You Can't Hate the Stimulus if You Forget About It

You Can't Hate the Stimulus if You Forget About It

You Can't Hate the Stimulus if You Forget About It

Weigel
Reporting on Politics and Policy.
Feb. 23 2012 3:49 PM

You Can't Hate the Stimulus if You Forget About It

The new Pew poll (headline: Keystone pipeline is/was popular) reveals an escape hatch for Democrats embarassed by the stimulus bill's unpopularity. People are forgetting all about the stimulus bill. Problem solved!

Screen shot 2012-02-23 at 6.33.38 PM

In my own interviews with voters, I've found two major problems with the image of the stimulus. Number one: Because the economy was lousy, voters didn't think the spending package did anything. CBO reports on jobs created/saved matter less than the sick reality of your own city or neighborhood. Number two: Voters conflated "the bailout" and "the stimulus," twinning them as one monstrous spending package. Whether it was accidental, whether it was planned, Republicans did themselves huge favors by lumping the unpopular rescue of banks with the initially popular rescue plan for state workers and solar companies. The Solyndra saga, which you'd expect to drive down support further, hasn't mattered as much -- Republicans have pointed out that the stimulus paid for the company's ridiculous boardroom windows et al. But like most disappointments, this is getting surpressed by the disappointed.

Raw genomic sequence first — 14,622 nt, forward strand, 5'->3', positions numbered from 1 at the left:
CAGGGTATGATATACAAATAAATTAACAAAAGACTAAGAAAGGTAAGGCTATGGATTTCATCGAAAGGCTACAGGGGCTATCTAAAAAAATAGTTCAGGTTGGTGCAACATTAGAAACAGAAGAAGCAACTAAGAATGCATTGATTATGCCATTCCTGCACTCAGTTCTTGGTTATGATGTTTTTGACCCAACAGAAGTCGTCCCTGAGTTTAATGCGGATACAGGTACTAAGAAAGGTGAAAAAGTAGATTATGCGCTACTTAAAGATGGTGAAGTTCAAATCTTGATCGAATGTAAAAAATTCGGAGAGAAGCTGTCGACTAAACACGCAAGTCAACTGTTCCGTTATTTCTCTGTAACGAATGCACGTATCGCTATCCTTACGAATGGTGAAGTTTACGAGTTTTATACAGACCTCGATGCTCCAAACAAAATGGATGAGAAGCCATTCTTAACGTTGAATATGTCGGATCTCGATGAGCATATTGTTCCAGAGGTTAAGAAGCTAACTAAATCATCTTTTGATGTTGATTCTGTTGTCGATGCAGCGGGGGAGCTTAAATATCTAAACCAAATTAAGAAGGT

David Weigel is a reporter for the Washington Post.